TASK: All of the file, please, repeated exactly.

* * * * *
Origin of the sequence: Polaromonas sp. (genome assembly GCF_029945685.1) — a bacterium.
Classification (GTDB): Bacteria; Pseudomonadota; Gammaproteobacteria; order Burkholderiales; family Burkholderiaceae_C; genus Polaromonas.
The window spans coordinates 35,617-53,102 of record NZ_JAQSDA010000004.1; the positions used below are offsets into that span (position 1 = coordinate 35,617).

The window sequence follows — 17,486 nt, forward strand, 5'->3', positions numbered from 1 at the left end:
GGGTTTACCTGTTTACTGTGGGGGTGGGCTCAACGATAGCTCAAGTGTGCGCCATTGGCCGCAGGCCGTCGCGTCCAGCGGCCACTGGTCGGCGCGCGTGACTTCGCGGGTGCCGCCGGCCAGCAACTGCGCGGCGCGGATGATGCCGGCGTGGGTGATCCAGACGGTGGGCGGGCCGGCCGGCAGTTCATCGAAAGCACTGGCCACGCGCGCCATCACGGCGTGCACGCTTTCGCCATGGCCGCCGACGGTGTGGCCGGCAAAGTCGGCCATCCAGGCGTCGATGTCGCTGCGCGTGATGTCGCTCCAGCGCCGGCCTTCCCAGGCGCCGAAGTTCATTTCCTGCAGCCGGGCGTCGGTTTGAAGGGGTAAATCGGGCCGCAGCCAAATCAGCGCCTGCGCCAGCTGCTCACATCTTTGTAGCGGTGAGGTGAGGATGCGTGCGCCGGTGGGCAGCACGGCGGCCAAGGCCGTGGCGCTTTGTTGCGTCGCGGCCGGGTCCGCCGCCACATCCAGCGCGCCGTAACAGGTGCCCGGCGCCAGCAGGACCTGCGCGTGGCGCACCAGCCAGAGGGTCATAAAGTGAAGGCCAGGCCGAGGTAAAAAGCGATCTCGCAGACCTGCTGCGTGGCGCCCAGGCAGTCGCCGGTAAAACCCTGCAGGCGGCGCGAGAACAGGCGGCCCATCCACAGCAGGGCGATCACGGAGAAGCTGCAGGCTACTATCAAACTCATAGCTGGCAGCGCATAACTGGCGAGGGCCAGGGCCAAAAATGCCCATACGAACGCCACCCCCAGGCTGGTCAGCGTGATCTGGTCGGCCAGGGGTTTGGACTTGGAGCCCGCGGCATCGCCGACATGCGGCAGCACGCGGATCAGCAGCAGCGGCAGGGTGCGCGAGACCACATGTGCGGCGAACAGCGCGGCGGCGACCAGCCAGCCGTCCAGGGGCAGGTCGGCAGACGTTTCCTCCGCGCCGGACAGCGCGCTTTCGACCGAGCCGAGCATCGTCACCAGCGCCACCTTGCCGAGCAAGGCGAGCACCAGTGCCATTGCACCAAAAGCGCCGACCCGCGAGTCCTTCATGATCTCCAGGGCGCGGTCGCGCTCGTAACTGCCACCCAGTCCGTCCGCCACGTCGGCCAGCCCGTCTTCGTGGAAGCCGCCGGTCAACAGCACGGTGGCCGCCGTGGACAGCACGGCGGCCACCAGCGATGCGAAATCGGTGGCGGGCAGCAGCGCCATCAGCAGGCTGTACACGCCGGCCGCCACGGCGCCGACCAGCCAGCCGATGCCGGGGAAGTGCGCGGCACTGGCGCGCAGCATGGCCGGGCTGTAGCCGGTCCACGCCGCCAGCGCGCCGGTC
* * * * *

Origin of the sequence: Polaromonas sp. (genome assembly GCF_029945685.1) — a bacterium.
Classification (GTDB): Bacteria; Pseudomonadota; Gammaproteobacteria; order Burkholderiales; family Burkholderiaceae_C; genus Polaromonas.
The window spans coordinates 35,617-53,102 of record NZ_JAQSDA010000004.1; the positions used below are offsets into that span (position 1 = coordinate 35,617).

The window sequence follows — 17,486 nt, forward strand, 5'->3', positions numbered from 1 at the left end:
GGGTTTACCTGTTTACTGTGGGGGTGGGCTCAACGATAGCTCAAGTGTGCGCCATTGGCCGCAGGCCGTCGCGTCCAGCGGCCACTGGTCGGCGCGCGTGACTTCGCGGGTGCCGCCGGCCAGCAACTGCGCGGCGCGGATGATGCCGGCGTGGGTGATCCAGACGGTGGGCGGGCCGGCCGGCAGTTCATCGAAAGCACTGGCCACGCGCGCCATCACGGCGTGCACGCTTTCGCCATGGCCGCCGACGGTGTGGCCGGCAAAGTCGGCCATCCAGGCGTCGATGTCGCTGCGCGTGATGTCGCTCCAGCGCCGGCCTTCCCAGGCGCCGAAGTTCATTTCCTGCAGCCGGGCGTCGGTTTGAAGGGGTAAATCGGGCCGCAGCCAAATCAGCGCCTGCGCCAGCTGCTCACATCTTTGTAGCGGTGAGGTGAGGATGCGTGCGCCGGTGGGCAGCACGGCGGCCAAGGCCGTGGCGCTTTGTTGCGTCGCGGCCGGGTCCGCCGCCACATCCAGCGCGCCGTAACAGGTGCCCGGCGCCAGCAGGACCTGCGCGTGGCGCACCAGCCAGAGGGTCATAAAGTGAAGGCCAGGCCGAGGTAAAAAGCGATCTCGCAGACCTGCTGCGTGGCGCCCAGGCAGTCGCCGGTAAAACCCTGCAGGCGGCGCGAGAACAGGCGGCCCATCCACAGCAGGGCGATCACGGAGAAGCTGCAGGCTACTATCAAACTCATAGCTGGCAGCGCATAACTGGCGAGGGCCAGGGCCAAAAATGCCCATACGAACGCCACCCCCAGGCTGGTCAGCGTGATCTGGTCGGCCAGGGGTTTGGACTTGGAGCCCGCGGCATCGCCGACATGCGGCAGCACGCGGATCAGCAGCAGCGGCAGGGTGCGCGAGACCACATGTGCGGCGAACAGCGCGGCGGCGACCAGCCAGCCGTCCAGGGGCAGGTCGGCAGACGTTTCCTCCGCGCCGGACAGCGCGCTTTCGACCGAGCCGAGCATCGTCACCAGCGCCACCTTGCCGAGCAAGGCGAGCACCAGTGCCATTGCACCAAAAGCGCCGACCCGCGAGTCCTTCATGATCTCCAGGGCGCGGTCGCGCTCGTAACTGCCACCCAGTCCGTCCGCCACGTCGGCCAGCCCGTCTTCGTGGAAGCCGCCGGTCAACAGCACGGTGGCCGCCGTGGACAGCACGGCGGCCACCAGCGATGCGAAATCGGTGGCGGGCAGCAGCGCCATCAGCAGGCTGTACACGCCGGCCGCCACGGCGCCGACCAGCCAGCCGATGCCGGGGAAGTGCGCGGCACTGGCGCGCAGCATGGCCGGGCTGTAGCCGGTCCACGCCGCCAGCGCGCCGGTC